“Why, someone else would wed her, or she would wed somebody else, if I hinted such a thing,” answered the infatuated young man, for indeed he was such.

“And better, far better for thee, if such a thing did happen..” So saying, the old man turned upon his heel and left him.

Why Kitty did wed this young man, what were her reasons for committing such an act, will never be known. Wed him she did. For four months she lived with her husband, and then he disappeared. That is all that is now known of the matter—that is bearing upon his disappearance.

The neighbours knew that for some weeks before he vanished very serious bickerings were common between them. Kitty declared that she knew nothing about her husband further than he had run away and left her. The neighbours began to murmur against her; nasty whispers were heard of certain acts of misbehaviour on her part. Happily her mother had died shortly after her wedding day. Then, to save herself from the punishment which she learnt the neighbours intended to visit upon her, she vanished also.

But it was soon known that she was living under the protection of a young squire whose place was some few miles distant, a young, handsome, and a dissolute rake who laughed at those who ventured to point out the evil course he seemed bent on pursuing.

It is at this point of the story that we meet with one of those many remarkable prophecies which, in one form or another, and in connection with very varied events, are still remembered throughout our dales. On one occasion Kitty, with her baby boy in arms, and the young squire walking at her side, overtook the old seer of Lastingham. ” Weel met, Lakky! I have wished to see thee for long. Show him our bairn, Kit, and let him cast us his future; and be careful, old man, that you read the stars, or whatever you do read, in his favour, or I warrant me I will pay thee with a skinful of sore bones.”

“Yes,” said Kitty, with a light laugh, dandling her boy in front of the old man, “let’s hear what the future has in store for both my boy and myself ?”

Turning to the shameless couple Burton, with a look of great sorrow and sadness, replied:

“I would that ye had let me go my way without speech with either of you. But, as ye have spoken, my duty before me, and I may not now hold my peace.” Then turning to Kitty, in an impressive tone of voice he thus addressed her:

“As thou in life the of honour rarely trod,
Flouting with jeers thy mother’s prayers, ignoring God,
In death, shall all thy charms, and every winning grace
Of shapely limb, of swelling breast, and matchless face.
Uncovered be; to brutish leer thou’llt lie,
Good food for ribald jest, and many a wanton eye.

Then, turning to the old man, he continued:

She’ll waste what would feud ye,
She bath bred what will end ye.

It is not known how long a time elapsed after this meeting, nor does it matter. Suffice it to know that her naked dead body was found lying near to the with. How she came by her death, and how her corpse came to be found in this condition, will never be known. Not a word has been handed from father to son (it will be seen why presently). It is impossible, however, that at the time no clue was ever discovered. The exact date of the ghost’s first appearance is uncertain; but we are told that Andrew Abbey, who found her body, met with his death at the ford very shortly afterwards.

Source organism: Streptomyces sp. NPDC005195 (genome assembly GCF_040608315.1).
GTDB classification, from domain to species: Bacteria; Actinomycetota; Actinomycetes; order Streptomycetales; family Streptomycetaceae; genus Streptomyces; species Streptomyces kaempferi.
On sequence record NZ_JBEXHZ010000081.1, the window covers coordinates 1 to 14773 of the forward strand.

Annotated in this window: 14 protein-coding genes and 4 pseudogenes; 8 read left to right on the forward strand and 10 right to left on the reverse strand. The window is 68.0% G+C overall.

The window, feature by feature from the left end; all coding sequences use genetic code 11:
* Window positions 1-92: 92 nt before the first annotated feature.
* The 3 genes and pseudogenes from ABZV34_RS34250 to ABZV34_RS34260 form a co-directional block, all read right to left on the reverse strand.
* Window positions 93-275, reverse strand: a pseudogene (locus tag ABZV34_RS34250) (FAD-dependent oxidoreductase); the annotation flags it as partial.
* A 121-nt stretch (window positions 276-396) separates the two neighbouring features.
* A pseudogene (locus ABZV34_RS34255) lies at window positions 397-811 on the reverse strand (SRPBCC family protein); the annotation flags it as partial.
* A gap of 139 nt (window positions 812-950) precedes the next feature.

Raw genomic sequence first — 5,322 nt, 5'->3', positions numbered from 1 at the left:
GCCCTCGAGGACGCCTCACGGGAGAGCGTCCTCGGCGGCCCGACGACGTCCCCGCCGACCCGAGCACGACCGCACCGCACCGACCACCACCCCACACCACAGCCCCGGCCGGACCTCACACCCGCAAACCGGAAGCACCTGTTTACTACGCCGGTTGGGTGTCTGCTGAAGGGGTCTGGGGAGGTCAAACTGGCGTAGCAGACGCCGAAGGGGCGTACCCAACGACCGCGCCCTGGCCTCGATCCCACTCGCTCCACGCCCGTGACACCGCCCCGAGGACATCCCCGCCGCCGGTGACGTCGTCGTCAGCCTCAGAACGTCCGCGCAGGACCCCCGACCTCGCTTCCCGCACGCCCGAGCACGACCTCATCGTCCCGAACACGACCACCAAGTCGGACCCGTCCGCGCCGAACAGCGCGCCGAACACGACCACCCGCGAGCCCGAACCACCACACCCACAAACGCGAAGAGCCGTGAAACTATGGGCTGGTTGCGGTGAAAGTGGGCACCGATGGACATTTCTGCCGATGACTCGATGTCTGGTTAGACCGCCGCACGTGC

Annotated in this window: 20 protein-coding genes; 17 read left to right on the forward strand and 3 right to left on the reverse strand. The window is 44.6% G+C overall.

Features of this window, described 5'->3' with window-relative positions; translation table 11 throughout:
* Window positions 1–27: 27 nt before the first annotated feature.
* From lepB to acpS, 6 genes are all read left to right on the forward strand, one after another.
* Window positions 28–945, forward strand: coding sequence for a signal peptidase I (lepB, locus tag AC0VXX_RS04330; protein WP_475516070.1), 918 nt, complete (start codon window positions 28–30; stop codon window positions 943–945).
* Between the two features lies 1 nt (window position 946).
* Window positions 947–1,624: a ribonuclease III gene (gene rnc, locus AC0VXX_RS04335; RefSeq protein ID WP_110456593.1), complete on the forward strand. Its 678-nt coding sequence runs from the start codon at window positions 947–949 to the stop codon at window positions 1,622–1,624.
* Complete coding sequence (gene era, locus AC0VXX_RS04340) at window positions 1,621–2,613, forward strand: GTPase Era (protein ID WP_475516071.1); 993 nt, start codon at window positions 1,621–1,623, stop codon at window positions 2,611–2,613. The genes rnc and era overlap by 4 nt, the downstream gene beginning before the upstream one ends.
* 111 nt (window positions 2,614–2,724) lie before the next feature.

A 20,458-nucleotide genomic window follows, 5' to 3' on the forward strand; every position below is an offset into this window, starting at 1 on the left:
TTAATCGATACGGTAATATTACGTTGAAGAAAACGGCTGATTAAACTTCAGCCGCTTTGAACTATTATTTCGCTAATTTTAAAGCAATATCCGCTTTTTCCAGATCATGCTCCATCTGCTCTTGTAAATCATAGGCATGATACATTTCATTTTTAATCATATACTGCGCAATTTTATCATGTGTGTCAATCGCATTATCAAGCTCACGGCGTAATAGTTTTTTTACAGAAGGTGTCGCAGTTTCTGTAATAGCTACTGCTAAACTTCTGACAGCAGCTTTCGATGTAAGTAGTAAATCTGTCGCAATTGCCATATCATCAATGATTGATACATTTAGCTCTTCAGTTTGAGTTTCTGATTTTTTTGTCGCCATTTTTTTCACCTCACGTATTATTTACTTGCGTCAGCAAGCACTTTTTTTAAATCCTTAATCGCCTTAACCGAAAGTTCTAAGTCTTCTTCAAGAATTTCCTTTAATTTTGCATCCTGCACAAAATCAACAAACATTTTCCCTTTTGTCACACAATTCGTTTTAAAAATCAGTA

Towards the conclusion of Botran’s letter we read “This was wrote down by some person hereabouts for mine hostess, and it was the reading of the account herein given to follow which did first enlist my curiosity for to enquire into this nonsenseless tale which the good folk in these parts do verily accept God’s truth. I read that soon following that. terrible visitation of God’s judgment (i.e., Abbey’s death) one Thomas Firby, of Appleton-le- Moor, when approaching the wath toward nightfall, did on a sudden behold afront of him on the farther side of the wath, the figure of a woman of fine build, and stark naked, but who did hide her face for very shame. She did likewise cry unto him ‘Thou art lost, for thine eyes have rested upon me.’ Then instantly she did go from his sight.”

Something, we are not told what, did assure Kirby that he had by ill-luck gazed upon the spirit of Sarkless Kitty. He fled from the place, and was presently seised with a long and painful illness, of which he died.

We learn that Kitty’s death her baby boy was given to a worthy couple to rear. It happened some years afterwards, as his father, who had come to be a broken – down, dissolute beggar, was passing near to the home of his son, the lad not seeing his parent, fired an arrow at a bird and hit his father in the eye, piercing the brain and causing almost instant death. Thus the words of the seer were fulfilled to letter (i.e., if they ever were uttered at the time stated, and not long after the events here given took place).

We now come to the afternoon of that bright autumn day in the year of Our Lord, 1807 or 1809, when the good vicar want forth to lay for ever the restless soul of ” Sarkless Kitty.” This he seems to have succeeded in doing most thoroughly. At the conclusion of the ceremony, turning to the great crowd who had there gathered together, he most solemnly bade them “let the spirit rest. They were to cease from mentioning her name, telling the story to their children, or in any wary keeping or helping to keep alive the memory of a once shameless girl.” This doubtless accounts for the very little which is to-day known of the story of Sarkless Kitty. The story now given, I believe, embodies every scrap of information which was to be met with twenty-five years ago.

Betty Ellis was one of those present on this occasion, and from her lips my informant had certain facts given him, as well as a copy of Botran’s letter and the rhymes here given.